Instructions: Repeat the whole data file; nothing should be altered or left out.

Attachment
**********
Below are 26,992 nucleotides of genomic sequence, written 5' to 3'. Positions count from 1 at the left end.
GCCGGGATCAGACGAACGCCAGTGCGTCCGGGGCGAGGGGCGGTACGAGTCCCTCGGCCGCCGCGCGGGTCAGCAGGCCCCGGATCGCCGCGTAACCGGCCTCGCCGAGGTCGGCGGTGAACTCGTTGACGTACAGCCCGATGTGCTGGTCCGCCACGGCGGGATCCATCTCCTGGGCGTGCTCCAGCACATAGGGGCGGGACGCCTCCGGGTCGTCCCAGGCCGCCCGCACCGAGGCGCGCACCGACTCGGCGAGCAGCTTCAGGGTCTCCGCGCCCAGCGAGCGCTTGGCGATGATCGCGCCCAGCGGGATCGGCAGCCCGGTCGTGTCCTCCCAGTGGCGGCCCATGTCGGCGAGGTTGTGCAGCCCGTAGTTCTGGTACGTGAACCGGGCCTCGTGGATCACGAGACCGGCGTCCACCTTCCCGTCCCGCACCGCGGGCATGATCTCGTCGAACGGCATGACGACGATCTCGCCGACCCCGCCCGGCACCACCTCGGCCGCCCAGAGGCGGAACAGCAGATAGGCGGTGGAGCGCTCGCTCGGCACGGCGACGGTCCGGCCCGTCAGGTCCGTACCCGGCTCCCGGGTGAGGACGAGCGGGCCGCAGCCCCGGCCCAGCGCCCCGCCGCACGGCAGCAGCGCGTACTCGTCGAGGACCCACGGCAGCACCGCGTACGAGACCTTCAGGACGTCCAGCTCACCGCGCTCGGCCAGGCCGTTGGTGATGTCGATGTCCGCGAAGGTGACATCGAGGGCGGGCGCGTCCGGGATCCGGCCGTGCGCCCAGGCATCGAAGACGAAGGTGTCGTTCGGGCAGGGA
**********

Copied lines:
Below are 26,992 nucleotides of genomic sequence, written 5' to 3'. Positions count from 1 at the left end.
GCCGGGATCAGACGAACGCCAGTGCGTCCGGGGCGAGGGGCGGTACGAGTCCCTCGGCCGCCGCGCGGGTCAGCAGGCCCCGGATCGCCGCGTAACCGGCCTCGCCGAGGTCGGCGGTGAACTCGTTGACGTACAGCCCGATGTGCTGGTCCGCCACGGCGGGATCCATCTCCTGGGCGTGCTCCAGCACATAGGGGCGGGACGCCTCCGGGTCGTCCCAGGCCGCCCGCACCGAGGCGCGCACCGACTCGGCGAGCAGCTTCAGGGTCTCCGCGCCCAGCGAGCGCTTGGCGATGATCGCGCCCAGCGGGATCGGCAGCCCGGTCGTGTCCTCCCAGTGGCGGCCCATGTCGGCGAGGTTGTGCAGCCCGTAGTTCTGGTACGTGAACCGGGCCTCGTGGATCACGAGACCGGCGTCCACCTTCCCGTCCCGCACCGCGGGCATGATCTCGTCGAACGGCATGACGACGATCTCGCCGACCCCGCCCGGCACCACCTCGGCCGCCCAGAGGCGGAACAGCAGATAGGCGGTGGAGCGCTCGCTCGGCACGGCGACGGTCCGGCCCGTCAGGTCCGTACCCGGCTCCCGGGTGAGGACGAGCGGGCCGCAGCCCCGGCCCAGCGCCCCGCCGCACGGCAGCAGCGCGTACTCGTCGAGGACCCACGGCAGCACCGCGTACGAGACCTTCAGGACGTCCAGCTCACCGCGCTCGGCCAGGCCGTTGGTGATGTCGATGTCCGCGAAGGTGACATCGAGGGCGGGCGCGTCCGGGATCCGGCCGTGCGCCCAGGCATCGAAGACGAAGGTGTCGTTCGGGCAGGGA